Increasingly daring and sophisticated attacks by terrorists allied with al Qaida on some of Pakistan’s most sensitive and best-protected installations have led to warnings that extremists could damage a nuclear facility or seize nuclear material.
Pakistan's nuclear sites are mostly in the northwest of the country, close to the capital, Islamabad, to keep them away from the border with archenemy India, but that places them close to Pakistani Taliban extremists, who are massed in the northwest.
Al Qaida has made clear its ambitions to get hold of a nuclear bomb or knowledge of nuclear technology. Several other sites associated with Pakistan’s nuclear weapons have been hit previously.
Pakistan is reeling from a wave of terrorist violence that’s coincided with the launch of a U.S.-backed ground operation by the military against the country’s al Qaida and Taliban heartland of South Waziristan, on the Afghan border.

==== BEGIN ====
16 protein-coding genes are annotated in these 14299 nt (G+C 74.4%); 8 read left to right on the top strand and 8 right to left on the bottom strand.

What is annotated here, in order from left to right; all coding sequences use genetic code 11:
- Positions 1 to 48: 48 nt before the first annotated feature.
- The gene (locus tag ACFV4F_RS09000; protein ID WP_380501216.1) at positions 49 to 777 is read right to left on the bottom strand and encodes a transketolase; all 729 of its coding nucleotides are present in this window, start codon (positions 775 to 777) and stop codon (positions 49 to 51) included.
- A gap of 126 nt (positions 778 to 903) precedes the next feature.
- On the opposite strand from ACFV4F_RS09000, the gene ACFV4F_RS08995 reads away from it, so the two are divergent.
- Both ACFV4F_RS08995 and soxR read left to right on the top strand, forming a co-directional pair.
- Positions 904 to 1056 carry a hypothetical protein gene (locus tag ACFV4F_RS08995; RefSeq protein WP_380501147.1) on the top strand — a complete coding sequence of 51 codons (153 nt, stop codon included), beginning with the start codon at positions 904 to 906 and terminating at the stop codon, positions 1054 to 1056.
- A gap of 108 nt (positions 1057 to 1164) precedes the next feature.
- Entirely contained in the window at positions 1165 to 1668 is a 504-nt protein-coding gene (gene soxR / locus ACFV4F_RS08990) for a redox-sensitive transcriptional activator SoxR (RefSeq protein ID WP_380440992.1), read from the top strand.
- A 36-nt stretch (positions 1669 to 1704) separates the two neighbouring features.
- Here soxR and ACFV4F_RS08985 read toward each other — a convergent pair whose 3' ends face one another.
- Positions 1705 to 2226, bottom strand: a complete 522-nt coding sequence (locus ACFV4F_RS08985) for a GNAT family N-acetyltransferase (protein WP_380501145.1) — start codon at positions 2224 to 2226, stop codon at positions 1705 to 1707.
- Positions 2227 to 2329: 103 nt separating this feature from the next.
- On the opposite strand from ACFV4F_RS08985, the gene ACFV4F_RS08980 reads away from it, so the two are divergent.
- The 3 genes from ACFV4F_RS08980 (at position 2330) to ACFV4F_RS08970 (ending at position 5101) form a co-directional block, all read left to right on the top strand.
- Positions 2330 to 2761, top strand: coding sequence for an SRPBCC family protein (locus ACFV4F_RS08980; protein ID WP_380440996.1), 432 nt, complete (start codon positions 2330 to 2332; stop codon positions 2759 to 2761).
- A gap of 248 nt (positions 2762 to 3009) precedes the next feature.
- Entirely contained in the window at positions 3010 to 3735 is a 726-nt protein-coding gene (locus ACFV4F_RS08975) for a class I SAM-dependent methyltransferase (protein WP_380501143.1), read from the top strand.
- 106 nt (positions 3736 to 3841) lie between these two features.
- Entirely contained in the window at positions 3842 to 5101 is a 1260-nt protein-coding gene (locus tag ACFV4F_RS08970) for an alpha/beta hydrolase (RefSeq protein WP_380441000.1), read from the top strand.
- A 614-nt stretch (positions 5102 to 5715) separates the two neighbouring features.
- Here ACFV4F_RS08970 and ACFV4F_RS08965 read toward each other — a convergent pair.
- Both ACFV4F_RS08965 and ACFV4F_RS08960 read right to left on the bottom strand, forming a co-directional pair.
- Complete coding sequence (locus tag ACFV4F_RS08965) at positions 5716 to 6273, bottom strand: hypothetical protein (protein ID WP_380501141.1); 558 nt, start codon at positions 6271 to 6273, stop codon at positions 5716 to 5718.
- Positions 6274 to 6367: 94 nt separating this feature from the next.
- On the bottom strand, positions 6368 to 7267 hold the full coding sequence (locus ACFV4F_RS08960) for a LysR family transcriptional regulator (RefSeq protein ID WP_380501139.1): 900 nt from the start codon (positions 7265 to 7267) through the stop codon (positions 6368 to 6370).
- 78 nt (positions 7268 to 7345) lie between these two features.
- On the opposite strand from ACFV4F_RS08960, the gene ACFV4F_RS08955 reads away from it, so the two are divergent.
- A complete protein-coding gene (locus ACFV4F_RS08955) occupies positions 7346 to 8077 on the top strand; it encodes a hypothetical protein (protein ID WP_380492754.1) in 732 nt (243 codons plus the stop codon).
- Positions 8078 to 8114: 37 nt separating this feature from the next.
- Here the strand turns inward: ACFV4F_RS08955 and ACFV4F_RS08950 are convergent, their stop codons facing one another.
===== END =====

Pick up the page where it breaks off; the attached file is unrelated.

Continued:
A suicide attacker struck a checkpoint Friday morning on the boundary of the Pakistan Aeronautical Complex, an air force base at Kamra, about 40 miles outside Islamabad, killing eight people, including two security personnel, and wounding 15.
“There were strict security arrangements, so he (the bomber) was intercepted at the first checkpost,” local Police Chief Fakhar Sultan said.
Many of the attacks have been carried out in a deadly collaboration between Taliban extremists from the northwest and militants from Punjab, the country’s most heavily populated province.
The military is a favorite target. Earlier this month, a team of commando-style assailants shot its way into the military headquarters at Rawalpindi. This week, gunmen ambushed and killed a brigadier general in Islamabad, spraying his army jeep with bullets.